Back To School
Food at 52 on Central Street is a cookery school with a difference. Katy Salter went to find out more…
Food at 52 is not your average cookery school. For a start there’s a piano in the lobby where students are encouraged, wine glass in hand, to tinkle the ivories after class. You don’t get that at Le Cordon Bleu. Nor do you get the accompanying steel guitar and harmonica, the suit of armour, stained glass windows depicting local tower blocks, or vintage plane models dangling from the ceiling. And that’s just the reception.
The decor makes sense when you learn that Food at 52’s owner John Benbow used to be a film-set designer and furniture maker. A keen cook, he began running cooking lessons from his kitchen in 2007. Word soon spread about the classes at Benbow’s “wacky Georgian townhouse” in Great Percy Street, and after the recession hit he decided to focus on his new business full-time. But eventually he “outgrew working from home. I have an 11-year-old and a nine-year-old,” he explains,
and found a new property in the area, on Central Street. And that’s the next thing you need to know about Food at 52 – it’s actually at no.96. “When we moved, it was intentional to keep the name, as well as the look and feel of our home cookery school, but in a professional space,” says Benbow.
The cookery school is full of souvenirs from Benbow’s travels – Moroccan tagines, Vietnamese war posters, Thai cooking gadgets and Indian pots. Many of the classes focus on these popular cuisines, including the Southern Indian class I’m taking today. Our group of seven stands around a long wooden table, purpose built by Benbow. The table is festooned with bowls of shredded coconut, curry leaves, black mustard seeds and asafoetida – “the quintessential flavours of southern India,” according to our teacher Sage Russell. Sage is a Colorado-native who quit his job as an architect to travel the world “learning everything I could about different cuisines.” He started working at Food at 52 as an apprentice and now leads many of the classes. His enthusiasm never flags during the five-hour class, answering countless questions and showing us extra tricks such as how to perfectly chop onions, remove garlic cores and de-vein prawns. The menu for the day is ambitious – Keralan prawn curry, dals, chutneys and various side dishes, but we split into two teams and Sage and his fellow teacher, Australian Jessica Smith, are on hand with lots of tips and encouragement.
“We want people to feel like they’re here for a dinner party,” says Sage of the informal atmosphere at Food at 52. Indeed, we’re having a jolly time today – there’s lots of laughing and joking, and gentle competition between the two teams. My fellow pupils include friends Daphne and Sam, who are returning to the school after taking the Vietnamese class, and Rich and Mike who work in the city – Rich enjoyed the Thai class so much he brought a gift certificate for Mike’s birthday. The repeat visits speak volumes about Food at 52: cookery classes aren’t cheap anywhere in London, and today’s course costs £135. It’s a competitive market, but Food at 52’s friendly, informal approach has won it an army of fans (just take a look at the TripAdvisor reviews). It’s also pleasingly hands-on. I’ve taken classes where every ingredient is prepped and chopped for you beforehand in order to rattle through the recipes, meaning when you get home it’s a lot harder and more time-consuming to recreate yourself. But here, we’re dicing every onion and slicing every mango – and it’s a lot more satisfying that way.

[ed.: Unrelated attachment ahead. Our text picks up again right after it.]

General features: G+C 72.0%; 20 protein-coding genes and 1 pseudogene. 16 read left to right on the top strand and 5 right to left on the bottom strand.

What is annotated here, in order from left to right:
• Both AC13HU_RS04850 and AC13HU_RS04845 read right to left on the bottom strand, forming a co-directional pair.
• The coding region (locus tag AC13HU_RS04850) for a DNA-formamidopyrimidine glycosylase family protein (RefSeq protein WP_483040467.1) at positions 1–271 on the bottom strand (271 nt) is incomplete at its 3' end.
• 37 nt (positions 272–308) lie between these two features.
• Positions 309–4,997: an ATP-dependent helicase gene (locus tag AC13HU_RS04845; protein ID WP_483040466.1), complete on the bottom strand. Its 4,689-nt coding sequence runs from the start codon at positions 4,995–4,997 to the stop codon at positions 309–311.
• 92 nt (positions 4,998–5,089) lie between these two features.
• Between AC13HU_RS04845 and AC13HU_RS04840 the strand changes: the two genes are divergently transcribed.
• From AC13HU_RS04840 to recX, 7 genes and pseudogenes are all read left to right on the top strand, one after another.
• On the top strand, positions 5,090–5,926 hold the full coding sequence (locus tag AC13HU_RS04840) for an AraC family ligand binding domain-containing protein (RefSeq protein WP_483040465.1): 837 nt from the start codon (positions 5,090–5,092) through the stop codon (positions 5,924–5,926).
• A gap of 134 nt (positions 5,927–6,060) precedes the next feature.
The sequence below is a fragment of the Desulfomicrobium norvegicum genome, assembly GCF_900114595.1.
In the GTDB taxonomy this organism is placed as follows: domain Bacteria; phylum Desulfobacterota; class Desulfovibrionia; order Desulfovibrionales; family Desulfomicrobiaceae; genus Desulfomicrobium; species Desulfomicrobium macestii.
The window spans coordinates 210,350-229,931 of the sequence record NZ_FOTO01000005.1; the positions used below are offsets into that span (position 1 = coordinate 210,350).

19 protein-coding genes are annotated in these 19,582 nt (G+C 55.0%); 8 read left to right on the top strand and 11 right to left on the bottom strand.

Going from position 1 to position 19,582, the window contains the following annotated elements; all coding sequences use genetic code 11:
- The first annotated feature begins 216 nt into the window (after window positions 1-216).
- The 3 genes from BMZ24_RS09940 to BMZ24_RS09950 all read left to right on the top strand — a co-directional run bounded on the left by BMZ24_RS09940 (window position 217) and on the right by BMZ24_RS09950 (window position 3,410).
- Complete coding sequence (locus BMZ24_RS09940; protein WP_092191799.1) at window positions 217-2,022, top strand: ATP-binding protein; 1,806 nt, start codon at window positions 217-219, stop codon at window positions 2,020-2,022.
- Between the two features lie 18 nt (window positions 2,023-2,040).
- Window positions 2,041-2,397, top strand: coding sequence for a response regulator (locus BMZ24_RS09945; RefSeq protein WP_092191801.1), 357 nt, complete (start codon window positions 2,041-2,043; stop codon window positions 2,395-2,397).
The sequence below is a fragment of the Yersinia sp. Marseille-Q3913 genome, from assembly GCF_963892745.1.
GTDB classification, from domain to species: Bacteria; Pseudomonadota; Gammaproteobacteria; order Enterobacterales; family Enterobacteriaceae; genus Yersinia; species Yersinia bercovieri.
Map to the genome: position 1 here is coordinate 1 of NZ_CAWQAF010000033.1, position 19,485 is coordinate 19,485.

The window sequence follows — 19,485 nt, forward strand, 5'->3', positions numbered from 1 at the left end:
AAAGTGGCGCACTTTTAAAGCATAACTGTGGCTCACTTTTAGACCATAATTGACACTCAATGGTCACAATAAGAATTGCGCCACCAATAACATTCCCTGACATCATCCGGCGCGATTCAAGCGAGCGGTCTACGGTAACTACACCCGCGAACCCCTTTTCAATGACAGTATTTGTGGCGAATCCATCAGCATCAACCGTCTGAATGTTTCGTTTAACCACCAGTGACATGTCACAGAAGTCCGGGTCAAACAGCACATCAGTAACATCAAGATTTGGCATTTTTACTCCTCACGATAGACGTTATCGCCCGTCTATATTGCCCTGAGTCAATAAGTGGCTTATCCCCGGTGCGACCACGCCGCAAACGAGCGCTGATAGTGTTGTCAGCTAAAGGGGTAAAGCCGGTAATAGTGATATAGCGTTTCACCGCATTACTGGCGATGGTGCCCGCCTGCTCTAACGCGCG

Those mangos are going into a moru kachiathu, a cooling lassi-style yogurt dish with plantains, which will temper some of the heat from the other dishes. These include a fiery aubergine chutney, snake bean thoran – a dry side dish of green beans with a toasted spice and coconut base, and the prawn curry which is seriously fresh and piquant thanks to the tamarind water (never buy the concentrated stuff, advises Sage) and lemon juice. One of the most delicious dishes is spinach vadai, small savoury donuts which are a popular street snack in southern India, sold wrapped in newspaper. Today we’re eating them around the communal table with the fresh mango chutney. The dicing, toasting, blending and simmering is all done, and we get to eat the fruits of our labours. Not that anyone’s starved during prep, thanks to the jar of biscotti from the previous day’s Italian class. But now we feast, with a few bottles of ice-cold Sauvignon to go with the food. We all leave with full stomachs, big smiles, and slightly rosy cheeks from the wine. Food at 52 is a cookery school where fun is almost as important as kitchen skills.
Also in the area…
There’s a wealth of culinary expertise hiding down local by-ways and back streets. Here’s two more schools in the area where you can brush up on your skills…
Central Street Cookery School
A new culinary school based in the revamped St Luke’s Centre. Central Street is charity-run, and aims to offer affordable classes that bring locals together. It also runs free community based projects such as ‘Garibaldi and Gelato’, a look into Clerkenwell’s Italian heritage where you help make a cookery book and videos. Fun, on-trend classes include street food and burger-making.
Underground Cookery School
Specialising in hen dos, corporate team-building and private events, Underground Cookery School is based on City Road. That doesn’t mean lessons are strictly confined to the building – for its Underground Cookery Challenge, students are divided into teams and given a list of ingredients which they then have to source from local traders and markets, then cook against the clock.